I’m looking forward to tomorrow’s announcement.  I’ve got no disposable income currently, but perhaps an iWatch is in my future.

How the outdated TI-84 still holds a monopoly…[Slashdot]

How the outdated TI-84 still holds a monopoly…[Slashdot]

Well, that didn’t last long– I missed a day, but we’re getting back on the boat here.  Came across this article on Slashdot about how the ridiculously old TI-84 is still the calculator of choice in many classrooms today.  Texas Instruments apparently released an update in 2004, but back when I was in high school I used a Ti-85 with it’s high-end monchrome screen.

Having gone through Calculus and now Discrete Math, I can’t imagine doing any of it without a calculator– hats off to you folks that did not have this technology at your disposal when completing these classes. Yeesh…  I use TI’s latest variant, the Nspire CX CAS— and yes, I know that is a completely stupid name.  It’s got a nice color screen, USB out, and most importantly has an OS that runs in an emulator I use liberally on my Mac.  Being able to have some flexibility when doing homework is key, and I love that I can dump the files back out the calculator when I’m finished with the assignment.

The article points out there are languages like R around, and of course using something like Wolfram Alpha or the desktop version of Mathematica would be a suitable course of action too.  Can I admit something though? I find Alpha ridiculously difficult sometimes to get things out of, even when following their crazy formatting standards.  Mathematica is available to me as a UW student via their site license, and while I’ve downloaded it– it became too much to learn to solve (at the time) what should have been a very simple problem.

Hats off to the TI-84 for lasting this long– when they figure out how to prevent cheating with newer devices I’m sure schools will move to a new device.

Confirmed: Zebra Tech Is Buying Motorola Solutions For $3.45B

Sony quits the PC business to focus on mobile

Sony quits the PC business to focus on mobile [Source: The Verge]

I know we keep talking about the demise of the traditional PC, that things are trending towards a powerful mobile device that will be cheap and easy to use.  I don’t think we’re there yet, and while I love my Apple products, I still end up juggling a lot of them.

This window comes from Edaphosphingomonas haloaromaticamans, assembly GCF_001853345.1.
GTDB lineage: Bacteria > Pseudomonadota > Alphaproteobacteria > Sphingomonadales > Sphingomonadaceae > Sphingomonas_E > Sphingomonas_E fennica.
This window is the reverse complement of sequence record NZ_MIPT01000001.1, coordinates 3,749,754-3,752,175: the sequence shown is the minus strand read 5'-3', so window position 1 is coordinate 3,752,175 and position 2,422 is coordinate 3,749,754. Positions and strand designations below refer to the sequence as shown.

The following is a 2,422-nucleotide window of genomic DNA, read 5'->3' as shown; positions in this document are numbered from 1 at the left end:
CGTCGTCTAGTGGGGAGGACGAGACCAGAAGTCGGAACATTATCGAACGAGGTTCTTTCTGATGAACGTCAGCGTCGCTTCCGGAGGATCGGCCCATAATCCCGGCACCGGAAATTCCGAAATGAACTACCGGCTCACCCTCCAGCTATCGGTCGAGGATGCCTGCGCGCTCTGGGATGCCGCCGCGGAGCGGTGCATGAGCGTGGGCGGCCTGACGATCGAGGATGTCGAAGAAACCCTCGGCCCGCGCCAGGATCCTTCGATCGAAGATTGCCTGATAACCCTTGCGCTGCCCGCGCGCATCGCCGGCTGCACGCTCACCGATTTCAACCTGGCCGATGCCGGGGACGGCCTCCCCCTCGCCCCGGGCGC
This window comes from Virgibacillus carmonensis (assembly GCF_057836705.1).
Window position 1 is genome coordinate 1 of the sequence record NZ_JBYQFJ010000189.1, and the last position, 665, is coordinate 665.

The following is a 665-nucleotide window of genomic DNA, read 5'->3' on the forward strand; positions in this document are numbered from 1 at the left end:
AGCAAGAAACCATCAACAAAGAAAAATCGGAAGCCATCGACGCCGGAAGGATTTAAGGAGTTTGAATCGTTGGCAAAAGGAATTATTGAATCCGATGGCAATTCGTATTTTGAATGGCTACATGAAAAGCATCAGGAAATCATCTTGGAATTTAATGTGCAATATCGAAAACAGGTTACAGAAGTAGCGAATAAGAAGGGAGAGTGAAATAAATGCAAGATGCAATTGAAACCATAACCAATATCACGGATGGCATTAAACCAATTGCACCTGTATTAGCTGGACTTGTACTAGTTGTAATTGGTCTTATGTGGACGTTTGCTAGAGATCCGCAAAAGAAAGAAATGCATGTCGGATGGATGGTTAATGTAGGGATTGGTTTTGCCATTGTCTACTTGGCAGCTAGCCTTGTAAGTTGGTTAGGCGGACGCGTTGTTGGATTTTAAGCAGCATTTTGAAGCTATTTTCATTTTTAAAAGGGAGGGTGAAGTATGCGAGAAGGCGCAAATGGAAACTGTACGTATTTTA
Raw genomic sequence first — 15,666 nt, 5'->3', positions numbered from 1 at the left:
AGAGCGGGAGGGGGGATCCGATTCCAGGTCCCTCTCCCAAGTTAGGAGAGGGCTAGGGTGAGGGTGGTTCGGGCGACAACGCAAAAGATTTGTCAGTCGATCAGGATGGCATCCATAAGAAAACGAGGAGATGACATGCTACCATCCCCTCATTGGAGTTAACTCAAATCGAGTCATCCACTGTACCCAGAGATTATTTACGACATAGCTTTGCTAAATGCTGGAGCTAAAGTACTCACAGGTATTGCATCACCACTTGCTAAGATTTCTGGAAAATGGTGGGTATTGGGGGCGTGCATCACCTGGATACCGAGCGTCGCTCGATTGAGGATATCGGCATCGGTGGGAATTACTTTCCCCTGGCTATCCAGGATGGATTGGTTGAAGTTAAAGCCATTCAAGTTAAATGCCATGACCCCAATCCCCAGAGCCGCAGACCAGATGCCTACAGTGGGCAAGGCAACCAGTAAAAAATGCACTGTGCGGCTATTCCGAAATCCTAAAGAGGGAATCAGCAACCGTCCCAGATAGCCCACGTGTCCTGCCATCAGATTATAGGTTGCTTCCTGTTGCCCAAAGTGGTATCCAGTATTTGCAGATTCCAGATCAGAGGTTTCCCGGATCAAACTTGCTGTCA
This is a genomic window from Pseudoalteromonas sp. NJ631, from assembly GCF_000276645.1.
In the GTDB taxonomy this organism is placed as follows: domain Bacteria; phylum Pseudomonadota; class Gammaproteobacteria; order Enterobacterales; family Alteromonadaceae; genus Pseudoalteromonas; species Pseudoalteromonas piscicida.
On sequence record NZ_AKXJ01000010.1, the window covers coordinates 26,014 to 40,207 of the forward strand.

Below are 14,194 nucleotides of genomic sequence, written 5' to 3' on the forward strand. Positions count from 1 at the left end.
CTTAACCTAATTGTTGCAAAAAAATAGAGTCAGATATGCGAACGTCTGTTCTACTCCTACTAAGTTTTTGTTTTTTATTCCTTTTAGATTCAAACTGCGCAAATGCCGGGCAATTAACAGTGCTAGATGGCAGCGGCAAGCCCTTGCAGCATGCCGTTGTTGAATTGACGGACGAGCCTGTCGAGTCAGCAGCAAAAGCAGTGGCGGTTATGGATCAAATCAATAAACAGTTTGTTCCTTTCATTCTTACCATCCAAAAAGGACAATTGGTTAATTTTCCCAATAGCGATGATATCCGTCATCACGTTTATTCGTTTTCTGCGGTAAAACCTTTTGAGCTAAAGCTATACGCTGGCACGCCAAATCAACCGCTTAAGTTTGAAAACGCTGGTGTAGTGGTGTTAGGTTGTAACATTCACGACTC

Sony’s devices had a similar design aesthetic to Apple.  They were truly beautiful machines, designed with intent and purpose.  But while running WinTel it was hard to justify the rather insane price premium vs a completely different OS and environment like the Mac offered at the time.  Throw in that that ridiculous support of the MemoryStick format, and any other proprietary Sony technology and its easy to see why the ship began to sink.

Still sad to see fewer manufacturers out there making the devices we use every day.  I want to see an underdog arise that makes some truly mind-blowing tech.

Apps and Mobile Ads Make Surveillance Easy

Apps and Mobile Ads Make Surveillance Easy  [Source: MIT Technology Review]

From the article:

It is often difficult to tell whether an app is using encryption or not to transmit data. Web browsers show a padlock icon next to a site’s Web address if it is using encryption, but there is no such equivalent for mobile apps. Manually checking whether a mobile app is securing data transfers involves inspecting network logs to examine how an app is connecting to servers.

This is something that’s been rolling in my head, and is the subject of an upcoming paper I’m writing about privacy and the need for a system to at least notify us of the granularity of the data being “exported”.  It would also help to able to somehow independently verify that the data being sent across in secure, without resorting to a deep packet inspection of outbound data.

My first Mac (Mac 512k)

My first Mac (Mac 512k)